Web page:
As surprising as it was, then, I found myself spending most of my playing time with the Clone Wars table. It’s surprising because it’s the table I would have expected them to spend the least amount of effort on, being based around an animated series ostensibly aimed at children, and yet the end result is legitimately fantastic. Perhaps it’s because the table designers didn’t feel so constrained by the licensed property this time around and could fit the theme to the design rather than the other way around. Perhaps it’s because they could actually afford to license voice clips from the series this time around, as well as getting in the guy who does the opening narration to each episode as a very helpful table announcer (so for example you might not have much idea what the ramp saying “T6” does to start with, but when the announcer says “T6 multiball!” to coincide with multiball mode being activated you can probably put two and two together). Perhaps it’s because it doesn’t rely anywhere near as much on the dot matrix display as the other two tables. Whatever the reason, the Clone Wars table ended up almost single-handedly justifying the £7 I spent on the Star Wars pack.
It’s a reasonably simple setup that’s almost entirely based around ramps and lanes. Hitting a lane correctly will automatically dump the ball back into a position where you can hit another lane, and so if you’re good enough you can chain together a lot of awesome shot combos. Unlike the other tables the lanes actually do obvious things this time around, like activating multiball or hurry up modes, and there’s also a slightly larger margin for error because 90% of the time you’re playing the ball is in a lane rather than bouncing around near the drain because your shot was off by a couple of degrees. Clone Wars is far less dependent on the mission-based gameplay of the other tables, too; it’s there, but you can score big points without it if you don’t want to jump through hoops and just want to hit accurate shots. There’s an upper set of flippers which (for once) are actually in sane positions to hit two of the more important lanes in the game if you can set them up right. Basically everything about the design of this table just seems to have gone right where the others went horribly wrong, using Pinball FX 2’s nature as a computer game to aid the gameplay rather than wasting the player’s time with a bunch of flashy gimmicks that don’t actually add anything substantial to basic pinball formula. And as the icing on the cake hitting the Gunship ramp makes a noise very similar to the sound effect for hitting a reflex shot into the launch ramp on the Space Cadet table. I’ve already sunk five hours into it and I can see myself spending many more trying to beat my high score – which, in the end, is what pinball is all about.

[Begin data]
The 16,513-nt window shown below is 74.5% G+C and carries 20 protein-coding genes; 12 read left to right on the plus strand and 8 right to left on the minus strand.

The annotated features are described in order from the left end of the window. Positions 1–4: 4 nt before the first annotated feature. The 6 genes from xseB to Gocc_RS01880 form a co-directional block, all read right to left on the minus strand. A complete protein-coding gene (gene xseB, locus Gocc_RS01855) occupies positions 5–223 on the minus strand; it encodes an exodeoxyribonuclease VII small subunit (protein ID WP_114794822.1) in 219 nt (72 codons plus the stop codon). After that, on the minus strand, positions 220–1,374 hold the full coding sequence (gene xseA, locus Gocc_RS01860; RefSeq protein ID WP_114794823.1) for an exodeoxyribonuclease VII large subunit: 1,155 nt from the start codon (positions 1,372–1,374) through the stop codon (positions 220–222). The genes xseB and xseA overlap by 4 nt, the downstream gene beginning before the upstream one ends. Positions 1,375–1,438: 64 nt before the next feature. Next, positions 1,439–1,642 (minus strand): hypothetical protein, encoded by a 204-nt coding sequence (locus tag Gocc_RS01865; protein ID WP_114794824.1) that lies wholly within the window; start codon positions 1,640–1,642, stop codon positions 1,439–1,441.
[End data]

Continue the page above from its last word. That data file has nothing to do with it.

I suspect that the Star Wars tables are not all that unusual in terms of how these DLC table packs are put together; you’ll get one good table, probably, and then the rest will be middling-to-bad depending on your personal tastes. Is £7 going to be worth it for that one good table? I think so – but then, as we’ve already established, I really like computer pinball. For others who are quite not so obsessive about the concept your mileage is most definitely going to vary, and to make matters worse I don’t think the trial periods you’re allowed before buying a set of tables are long enough to really give you a good impression of how it will play in the long term. I’m certainly not happy with the idea of forking out for another set of tables when they might all be riddled with the same flaws that afflicted two-thirds of the Star Wars pack. It pushes the rest of them into definite “Wait for a sale” territory, which is bad news for Pinball FX 2 because I’m pretty much their target audience. Good news for Pinball Arcade and Farsight, however; even though they’ve been pipped to the post through no fault of their own there’s still plenty of room for them to shine.
- This was the cause of a minor kerfuffle amongst the Steam community as the store page for Pinball FX 2 said it was free-to-play when it was in fact a glorified demo. I thought it was fair enough, but the store page has since been amended to more clearly state that it’s a trial version only. ↩
- If you’re not me (and I really hope you aren’t) you should include my reviews in that assessment. They’re my opinion only and nothing more; I at least hope I put it across cogently enough that you respect my opinion, but it isn’t necessarily going to match up with your opinion. And if it doesn’t, well, that’s what comment threads are for. ↩